Daboecia x scotica
Flower colours are indicated using the colours given in The Heather Society's colour chart, with a code of the colour; thus, H9 is the code for the colour called beetroot.
Flowering periods are indicated by Roman numerals from I to XII (each equivalent to a month); thus, for example, IX-XII means September to December (in northern hemisphere).
Free-flowering; amethyst (H1) flowers; VI-XI; dark green foliage; road spreading habit; height 31-45cm; spread 61-75cm.
Selected from a bed of about 600 seedlings raised from open-pollinated Daboecia x scotica 'William Buchanan' by Peter Davis. Thus its correct name is also Daboecia x scotica and not Daboecia cantabrica (H. Blum unpublished).
Named after Barbara, wife of Brigadier C. F. Lucas-Phillips.
Lilac-pink (H11) flowers; VI-XI; glossy dark green foliage; height 26–30cm; spread 31–45cm.
Amethyst (H1) flowers; V-IX; dark green foliage; height 10–15cm; spread 31–45cm. Everything about this plant is diminutive, tiny glossy leaves, small flowers and a very neat habit. A must for the sink or trough garden.
Seedling; raised by Mr M. H. Lunn in 1989 and introduced in 1991 by Crail Nurseries (Newstead Abbey Park, Nottinghamshire, England).
Named after the Lunns' King Charles spaniel.
Large, pale lilac-pink (H11) flowers, in short spikes; VII-X; small, dark green leaves; compact habit; height 10–15cm; spread 10–15cm. Seedling of 'William Buchanan' raised and introduced in 1970 by P. G. Zwijnenburg (Boskoop, Netherlands) and named after Cora Jongeneel, his granddaughter.
Young flowers rich velvety red (H9) before the corolla has fully opened, becoming amethyst (HI); corolla <lcm when fully open; with very sparse hairs when very young, when fully expanded appearing smooth and virtually hairless; erect flowering shoots to 40cm, with 12-15 bells; VII-X; leaves c. 0.5cm long, bright mid-green; habit stiff, erect, compact 15(-40)cm tall, spread 30cm (after 4-5 years).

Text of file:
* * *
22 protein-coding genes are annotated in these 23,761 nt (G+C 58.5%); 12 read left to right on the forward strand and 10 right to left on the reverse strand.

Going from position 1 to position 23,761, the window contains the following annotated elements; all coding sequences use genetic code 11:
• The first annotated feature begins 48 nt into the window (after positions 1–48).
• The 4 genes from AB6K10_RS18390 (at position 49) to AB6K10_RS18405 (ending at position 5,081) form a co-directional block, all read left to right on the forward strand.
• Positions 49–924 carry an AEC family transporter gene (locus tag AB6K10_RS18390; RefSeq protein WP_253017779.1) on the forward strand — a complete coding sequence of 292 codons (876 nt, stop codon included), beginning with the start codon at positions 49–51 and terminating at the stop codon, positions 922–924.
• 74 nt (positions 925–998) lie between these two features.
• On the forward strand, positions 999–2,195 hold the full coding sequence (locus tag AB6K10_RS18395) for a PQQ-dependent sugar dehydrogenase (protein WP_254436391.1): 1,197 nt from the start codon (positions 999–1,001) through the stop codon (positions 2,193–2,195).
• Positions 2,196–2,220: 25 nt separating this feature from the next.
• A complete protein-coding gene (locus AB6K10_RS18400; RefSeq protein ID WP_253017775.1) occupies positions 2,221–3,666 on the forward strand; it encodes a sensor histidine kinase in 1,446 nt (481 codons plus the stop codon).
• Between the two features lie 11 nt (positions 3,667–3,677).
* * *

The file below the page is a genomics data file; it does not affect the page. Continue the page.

Chance seedling in Paddy van Adrichem's garden, near Victoria, British Columbia, Canada. Named by Joyce Prothero in memory of Ellen Norris (2 March 1928 - 12 September 2003), the "Heather Lady" of British Columbia.
Registered on 14 October 2003 by Vancouver Island Heather Chapter.
Purple (H10) flowers, opening two weeks later than 'Red Imp'; VI-X; golden foliage turning greenish yellow in autumn and winter; neat compact habit; height to 30cm; spread about 30cm. A sport on 'Red Imp' introduced in 1999 which is hardy. Some shoots may be green (and should be removed). Found in Boomkwekerijen Bosch (Westerlee, Groningen, Netherlands) in 1993; named and introduced in 1999. Ericultura 115: 6 (1999).
Dark ruby (H5) flowers, slightly darker than 'William Buchanan'; VI-XI; dark green foliage; height 26–30cm; spread 46–60cm.
Ruby (H5) flowers; V-VII; dark green foliage; neat compact habit; height 10–15cm; spread 26–30cm. Recommended where 'William Buchanan' is considered too vigorous.
Seedling; raised by W. Buchanan (Bearsden, Glasgow, Scotland) before 1960; introduced by Inshriach Nursery (Aviemore, Inverness-shire, Scotland) and named after the nursery's owner Jack Drake. The plant is generally regarded as being a hybrid.